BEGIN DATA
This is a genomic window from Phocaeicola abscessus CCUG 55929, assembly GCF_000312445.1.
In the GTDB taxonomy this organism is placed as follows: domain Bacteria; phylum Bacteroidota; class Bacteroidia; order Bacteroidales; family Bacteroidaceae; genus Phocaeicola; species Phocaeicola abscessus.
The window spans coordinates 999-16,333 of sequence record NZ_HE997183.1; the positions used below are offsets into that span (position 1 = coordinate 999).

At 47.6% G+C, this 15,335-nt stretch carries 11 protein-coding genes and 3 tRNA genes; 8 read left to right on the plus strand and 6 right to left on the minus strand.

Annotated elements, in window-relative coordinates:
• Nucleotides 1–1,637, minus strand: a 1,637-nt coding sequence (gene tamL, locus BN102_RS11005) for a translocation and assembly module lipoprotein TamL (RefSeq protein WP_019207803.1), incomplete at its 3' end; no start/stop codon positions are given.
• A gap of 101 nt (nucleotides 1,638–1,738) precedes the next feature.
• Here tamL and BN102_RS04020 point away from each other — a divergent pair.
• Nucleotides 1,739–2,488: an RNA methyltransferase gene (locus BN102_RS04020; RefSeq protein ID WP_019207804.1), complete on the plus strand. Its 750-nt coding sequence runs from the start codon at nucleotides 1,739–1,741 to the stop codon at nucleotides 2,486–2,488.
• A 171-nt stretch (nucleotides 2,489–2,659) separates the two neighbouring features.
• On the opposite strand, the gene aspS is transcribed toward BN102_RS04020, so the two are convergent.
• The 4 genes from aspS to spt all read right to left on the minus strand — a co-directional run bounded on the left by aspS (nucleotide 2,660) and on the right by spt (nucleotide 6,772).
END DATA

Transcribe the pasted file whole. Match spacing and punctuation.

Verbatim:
This is a genomic window from Phocaeicola abscessus CCUG 55929, assembly GCF_000312445.1.
In the GTDB taxonomy this organism is placed as follows: domain Bacteria; phylum Bacteroidota; class Bacteroidia; order Bacteroidales; family Bacteroidaceae; genus Phocaeicola; species Phocaeicola abscessus.
The window spans coordinates 999-16,333 of sequence record NZ_HE997183.1; the positions used below are offsets into that span (position 1 = coordinate 999).

At 47.6% G+C, this 15,335-nt stretch carries 11 protein-coding genes and 3 tRNA genes; 8 read left to right on the plus strand and 6 right to left on the minus strand.

Annotated elements, in window-relative coordinates:
• Nucleotides 1–1,637, minus strand: a 1,637-nt coding sequence (gene tamL, locus BN102_RS11005) for a translocation and assembly module lipoprotein TamL (RefSeq protein WP_019207803.1), incomplete at its 3' end; no start/stop codon positions are given.
• A gap of 101 nt (nucleotides 1,638–1,738) precedes the next feature.
• Here tamL and BN102_RS04020 point away from each other — a divergent pair.
• Nucleotides 1,739–2,488: an RNA methyltransferase gene (locus BN102_RS04020; RefSeq protein ID WP_019207804.1), complete on the plus strand. Its 750-nt coding sequence runs from the start codon at nucleotides 1,739–1,741 to the stop codon at nucleotides 2,486–2,488.
• A 171-nt stretch (nucleotides 2,489–2,659) separates the two neighbouring features.
• On the opposite strand, the gene aspS is transcribed toward BN102_RS04020, so the two are convergent.
• The 4 genes from aspS to spt all read right to left on the minus strand — a co-directional run bounded on the left by aspS (nucleotide 2,660) and on the right by spt (nucleotide 6,772).